n the run-up to China’s annual session of the National People’s Congress, China’s law-making body, a major focus was the government’s economic policy. In the past months, as trade friction with the US simmered and escalated, the status of China’s slowing economic growth has been the subject of scrutiny.
In a keynote speech on March 5, in which he delivered the annual government’s work report, Chinese Premier Li Keqiang frequently mentioned the various “risks” the Chinese economy faces, and announced a GDP growth target in 2019 of 6.0-6.5 percent, compared to last year’s target of “around 6.5 percent.” According to official data, the Chinese economy grew by 6.6 percent in 2018.
It is the second time that the government has set its economic growth target within a range instead of at a specific figure in recent years. In 2016, the government set its economic growth at 6.5 to 7 percent. Having experienced double-digit growth during much of the 2000s and early 2010s, China’s GDP growth has steadily declined since 2012. China’s ongoing trade war with the US over the past year has also not only begun to have a negative impact on China’s economic growth, but has injected a great amount of uncertainty as to its sustainability.
According to Zhang Zhanbin, an economist from the Chinese Academy of Governance, setting the growth target at a range that is lower than that of last year will provide leeway for any economic difficulties the country may face while allowing space for urgently needed structural reforms.
“It shows that the Chinese government is getting more strategic in balancing the need to boost economic growth and manage various internal and external risks,” Zhang told NewsChina.
Along with a lower and still robust growth target, Li also unveiled a massive tax cut package, announcing that the government aims to reduce business taxes and social security spending by more than two trillion yuan (US$298b) within the year.
A major component of the tax cut package is to reduce the value-added tax (VAT) rate for manufacturing businesses from 13 to 10 percent and for construction and transport companies from 10 to nine percent. While the current six percent VAT rate for the service sector will remain unchanged, service industry companies will be offered more tax rebates.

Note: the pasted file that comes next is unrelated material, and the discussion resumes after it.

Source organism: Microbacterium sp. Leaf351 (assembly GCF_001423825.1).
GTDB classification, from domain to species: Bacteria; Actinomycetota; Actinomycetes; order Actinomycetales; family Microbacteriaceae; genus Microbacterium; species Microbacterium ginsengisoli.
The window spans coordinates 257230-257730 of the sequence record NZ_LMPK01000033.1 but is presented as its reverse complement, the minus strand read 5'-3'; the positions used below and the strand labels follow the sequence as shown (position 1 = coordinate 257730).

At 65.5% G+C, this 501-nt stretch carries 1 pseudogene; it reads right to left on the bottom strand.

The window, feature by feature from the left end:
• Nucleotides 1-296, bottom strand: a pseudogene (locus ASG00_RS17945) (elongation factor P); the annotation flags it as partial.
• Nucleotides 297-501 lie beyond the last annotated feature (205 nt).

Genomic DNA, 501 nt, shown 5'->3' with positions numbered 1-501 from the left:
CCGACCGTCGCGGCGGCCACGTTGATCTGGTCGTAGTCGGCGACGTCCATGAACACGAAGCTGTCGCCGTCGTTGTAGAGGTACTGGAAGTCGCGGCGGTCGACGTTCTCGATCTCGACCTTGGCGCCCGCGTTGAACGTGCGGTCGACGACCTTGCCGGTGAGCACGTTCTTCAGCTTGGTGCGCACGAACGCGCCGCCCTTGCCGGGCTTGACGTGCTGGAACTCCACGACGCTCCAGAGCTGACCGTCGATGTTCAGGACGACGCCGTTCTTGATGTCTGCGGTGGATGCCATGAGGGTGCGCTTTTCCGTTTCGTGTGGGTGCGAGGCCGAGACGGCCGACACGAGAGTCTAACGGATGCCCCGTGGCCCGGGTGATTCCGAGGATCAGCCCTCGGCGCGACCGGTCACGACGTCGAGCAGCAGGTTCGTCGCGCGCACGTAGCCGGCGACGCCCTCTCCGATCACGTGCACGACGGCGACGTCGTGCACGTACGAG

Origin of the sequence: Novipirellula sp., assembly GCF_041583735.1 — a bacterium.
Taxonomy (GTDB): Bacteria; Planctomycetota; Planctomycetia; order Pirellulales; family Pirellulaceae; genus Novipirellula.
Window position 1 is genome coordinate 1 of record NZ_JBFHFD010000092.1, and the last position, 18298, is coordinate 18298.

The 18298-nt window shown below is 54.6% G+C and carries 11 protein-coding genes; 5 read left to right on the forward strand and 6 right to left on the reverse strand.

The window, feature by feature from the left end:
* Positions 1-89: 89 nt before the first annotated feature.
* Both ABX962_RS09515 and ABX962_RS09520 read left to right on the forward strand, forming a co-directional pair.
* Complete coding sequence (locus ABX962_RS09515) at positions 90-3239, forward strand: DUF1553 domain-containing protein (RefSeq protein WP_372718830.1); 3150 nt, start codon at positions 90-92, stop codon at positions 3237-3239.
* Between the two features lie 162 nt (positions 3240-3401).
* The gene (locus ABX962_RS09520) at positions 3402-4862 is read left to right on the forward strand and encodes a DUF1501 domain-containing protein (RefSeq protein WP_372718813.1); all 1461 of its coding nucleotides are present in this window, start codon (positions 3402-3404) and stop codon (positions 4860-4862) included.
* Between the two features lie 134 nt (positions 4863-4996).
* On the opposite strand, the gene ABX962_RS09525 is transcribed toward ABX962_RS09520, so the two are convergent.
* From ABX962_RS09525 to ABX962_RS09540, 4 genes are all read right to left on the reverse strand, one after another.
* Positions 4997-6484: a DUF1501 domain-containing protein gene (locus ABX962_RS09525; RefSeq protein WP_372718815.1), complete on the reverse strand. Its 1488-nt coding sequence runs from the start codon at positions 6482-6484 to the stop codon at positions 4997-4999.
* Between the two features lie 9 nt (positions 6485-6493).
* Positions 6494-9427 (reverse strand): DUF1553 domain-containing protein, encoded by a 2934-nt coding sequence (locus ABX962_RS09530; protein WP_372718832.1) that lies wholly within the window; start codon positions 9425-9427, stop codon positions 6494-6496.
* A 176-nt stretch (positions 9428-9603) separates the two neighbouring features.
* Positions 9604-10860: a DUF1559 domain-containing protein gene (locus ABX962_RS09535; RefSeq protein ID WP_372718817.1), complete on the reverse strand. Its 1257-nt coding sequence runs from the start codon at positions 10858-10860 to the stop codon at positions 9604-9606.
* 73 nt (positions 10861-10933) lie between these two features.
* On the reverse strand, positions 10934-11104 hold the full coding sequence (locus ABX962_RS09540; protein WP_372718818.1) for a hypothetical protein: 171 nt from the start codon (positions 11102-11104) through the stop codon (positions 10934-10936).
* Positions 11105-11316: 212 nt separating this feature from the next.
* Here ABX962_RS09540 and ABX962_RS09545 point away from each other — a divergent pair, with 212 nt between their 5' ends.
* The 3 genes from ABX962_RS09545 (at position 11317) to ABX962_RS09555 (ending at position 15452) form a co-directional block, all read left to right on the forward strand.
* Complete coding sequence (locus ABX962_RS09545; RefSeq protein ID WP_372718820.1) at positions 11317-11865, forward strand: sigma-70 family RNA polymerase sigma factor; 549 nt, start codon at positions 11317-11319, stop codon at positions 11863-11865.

To promote the development of micro-businesses, those with an annual revenue of 100,000 yuan (US$14,900) or lower will be exempt from VAT, up from 30,000 yuan (US$4,470) last year.
Under China’s tax code, VAT is the single biggest tax item. In 2017, for example, VAT revenue alone accounted for 38.9 percent of the government’s total tax revenue. Analysts believe that reducing VAT alone will lead to a gross tax reduction increasing from 800 billion yuan (US$119b) in 2018 to 1.2 trillion yuan (US$178b) in 2019.
In the meantime, electricity rates for businesses will be cut by 10 percent, with internet and mobile internet fees expected to drop by 15 and 20 percent. Social security fees for businesses, which were fixed nationwide at 19 percent of an employee’s monthly salary, will now be set by provincial and regional governments, with a floor of 16 percent.
“The estimated total tax cut of two trillion yuan will account for about one-tenth of the total tax revenue of the Chinese government,” Chen Yuyu, an economist and professor at Peking University, told NewsChina, “It is no doubt an audacious plan, and will provide a strong stimulus to the economy.”
With the government’s tax revenue expected to shrink, Li called for governments at all levels to implement austerity measures. Li said the government would cut its administrative spending by five percent, and spending on logistics for public servants by three percent. In the meantime, authorities will require designated State-owned financial institutions and enterprises to hand over more of their profits to the government coffers.
In addition, the government also set the fiscal deficit at 2.8 percent of GDP, or 2.76 trillion yuan (US$411b), an increase of 380 billion yuan (US$56.6b) from last year.